MCGRAW, N.Y. (WSYR-TV) — COVID-19 cases are rising in Cortland County, but the McGraw area has been able to stay away from the outbreaks and continue their in-person learning model through the first month-and-a-half of school.
Almost every major school district throughout Central New York has had a COVID-19 outbreak at one point or another, but the McGraw Central School District, which has allowed all students to come to school for in-person learning, has been able to stay COVID-free since the new school year began.
“Well, I think when we see the numbers, we all get concerned, but I think we also have to, again, look at the numbers more specifically,” Melinda McCool, McGraw’s Superintendent, said. “So, McGraw is part of Cortland County, however, McGraw’s rate of infection is extremely low, if at all. So, our numbers, again, our school has zero infection rate, so I feel like we still have that small town advantage, and I think when we look more towards zip codes rather than the entire county, I think we’re still in a good place.”
Cortland County’s COVID-19 positive rate has been on the rise, but the State Health Department hasn’t identified any specific cluster or region as to where the increase in cases is coming from.
Since the start of the school year at McGraw, students and staff have been wearing masks, socially distancing, and getting temperature checks as they come into school. In addition to the precautions, parents have done a great job of keeping their kids home if they feel sick in order to prevent any outbreaks.
“I have to compliment our parents. Our parents do temperature checks at home, and the children that have been ill have been staying home.”McGraw School District Superintendent Melinda McCool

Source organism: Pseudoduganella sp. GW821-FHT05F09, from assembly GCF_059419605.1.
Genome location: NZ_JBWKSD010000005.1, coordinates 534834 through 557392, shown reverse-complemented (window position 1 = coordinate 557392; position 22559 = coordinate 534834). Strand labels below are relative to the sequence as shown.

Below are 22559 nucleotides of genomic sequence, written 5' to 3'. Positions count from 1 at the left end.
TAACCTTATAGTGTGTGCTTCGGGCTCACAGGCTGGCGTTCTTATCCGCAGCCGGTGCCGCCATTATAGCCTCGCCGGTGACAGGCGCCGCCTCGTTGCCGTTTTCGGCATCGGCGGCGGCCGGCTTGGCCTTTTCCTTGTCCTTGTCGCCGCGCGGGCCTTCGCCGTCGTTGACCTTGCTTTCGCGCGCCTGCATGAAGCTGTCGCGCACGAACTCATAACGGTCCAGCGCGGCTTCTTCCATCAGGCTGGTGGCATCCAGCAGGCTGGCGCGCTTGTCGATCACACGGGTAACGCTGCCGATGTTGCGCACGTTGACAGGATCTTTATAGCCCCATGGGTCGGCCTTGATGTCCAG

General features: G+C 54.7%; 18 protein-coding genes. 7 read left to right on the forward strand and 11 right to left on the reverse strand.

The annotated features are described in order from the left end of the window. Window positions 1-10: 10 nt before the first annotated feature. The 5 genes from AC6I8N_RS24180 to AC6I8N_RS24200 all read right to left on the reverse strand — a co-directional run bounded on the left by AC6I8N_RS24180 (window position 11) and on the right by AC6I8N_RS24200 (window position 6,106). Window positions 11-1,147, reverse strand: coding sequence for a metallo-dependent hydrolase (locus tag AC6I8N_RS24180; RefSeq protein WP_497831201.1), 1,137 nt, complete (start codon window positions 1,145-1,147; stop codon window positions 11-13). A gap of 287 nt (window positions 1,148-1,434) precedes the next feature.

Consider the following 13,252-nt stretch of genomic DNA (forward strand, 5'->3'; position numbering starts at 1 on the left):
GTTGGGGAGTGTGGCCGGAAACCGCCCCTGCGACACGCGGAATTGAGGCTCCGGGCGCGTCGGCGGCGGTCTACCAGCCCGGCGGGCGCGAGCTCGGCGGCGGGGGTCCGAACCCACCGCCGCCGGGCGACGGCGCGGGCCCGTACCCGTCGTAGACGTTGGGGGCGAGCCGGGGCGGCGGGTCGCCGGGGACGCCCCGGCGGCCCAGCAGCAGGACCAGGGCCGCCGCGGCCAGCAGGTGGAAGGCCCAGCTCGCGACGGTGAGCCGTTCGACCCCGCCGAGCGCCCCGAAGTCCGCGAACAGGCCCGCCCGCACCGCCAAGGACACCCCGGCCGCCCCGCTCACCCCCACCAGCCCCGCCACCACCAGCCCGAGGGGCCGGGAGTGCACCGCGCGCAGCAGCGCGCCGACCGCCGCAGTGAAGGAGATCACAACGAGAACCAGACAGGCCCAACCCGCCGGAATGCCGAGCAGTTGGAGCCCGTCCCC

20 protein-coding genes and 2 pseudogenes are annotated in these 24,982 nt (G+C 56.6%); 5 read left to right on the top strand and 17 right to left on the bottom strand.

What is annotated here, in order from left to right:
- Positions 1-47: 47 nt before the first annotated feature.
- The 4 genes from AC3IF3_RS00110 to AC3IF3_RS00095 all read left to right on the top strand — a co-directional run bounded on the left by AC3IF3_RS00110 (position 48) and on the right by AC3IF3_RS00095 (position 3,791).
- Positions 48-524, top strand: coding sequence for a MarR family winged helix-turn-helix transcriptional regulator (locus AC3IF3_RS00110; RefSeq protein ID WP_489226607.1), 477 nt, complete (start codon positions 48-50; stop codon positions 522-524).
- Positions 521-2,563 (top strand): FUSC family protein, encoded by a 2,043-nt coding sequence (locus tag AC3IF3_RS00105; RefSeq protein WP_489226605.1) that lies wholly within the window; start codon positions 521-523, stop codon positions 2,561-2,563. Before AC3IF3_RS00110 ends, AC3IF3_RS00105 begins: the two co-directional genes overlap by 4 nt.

The school district has only had to send very few students home because of high temperatures, and McGraw has yet to have a COVID-19 case within the school district. However, a few staff members have had small COVID-19 scares.
“There have been a couple instances where a couple of our adults have had to quarantine because of being around someone in the community that had contracted COVID,” McCool said.
Thankfully, all of the school district’s test results have been negative to this point, as McGraw looks forward to a Halloween parade next week.
“So, we’ve arranged with our local sheriff and our village to close off a road, and we’re going to allow parents to socially distance themselves along the sidewalks, and do a little parade,” McCool said. “The kids can dress up in their costumes and then our booster club has created these little bags of candy, actually quite large bags of candy, because many of our kids won’t be able to trick-or-treat this year.”
The parade is for roughly 200 elementary school students, who McCool says, are best at following the guidelines in place.
The superintendent was worried about physical education classes when the school year started, but the teachers at McGraw have gotten creative by using ping pong and a golf simulator.
“One of my P.E. teachers has gotten out the cross country skis and snowshoes. So, he’s putting together, not only a unit, but he’s asking for his winter intramural, which is normally basketball, to be snowshoe and cross country skiing,” McCool said. “So, making some changes to fit the weather and the circumstance, and I have to give my teachers a lot of credit for thinking outside the box and coming up with these ideas.”
Superintendent McCool hasn’t had to think outside the box too much, as McGraw has been able to evade COVID-19 up to this point. If an outbreak occurs, the McGraw Central School District is prepared to work with the Cortland County Health Department and get students back in class as soon as possible.
“We’ll work really closely with the health department, probably right along with the contact tracers, we’ll do our own tracing,” McCool said. “We know our students best, we know who they’ve come into contact with here at school, and we’ll have to isolate kids from school. I will try to isolate and quarantine as few as possible, and really try to get down to the nitty gritty of who really has to be separated from school because I do know it’s a hardship on our parents when the kids have to go home.”
Superintendent McCool also said she has fellow superintendents, who have already had outbreaks in their school districts, that she can turn to for advice if McGraw has a case of COVID-19.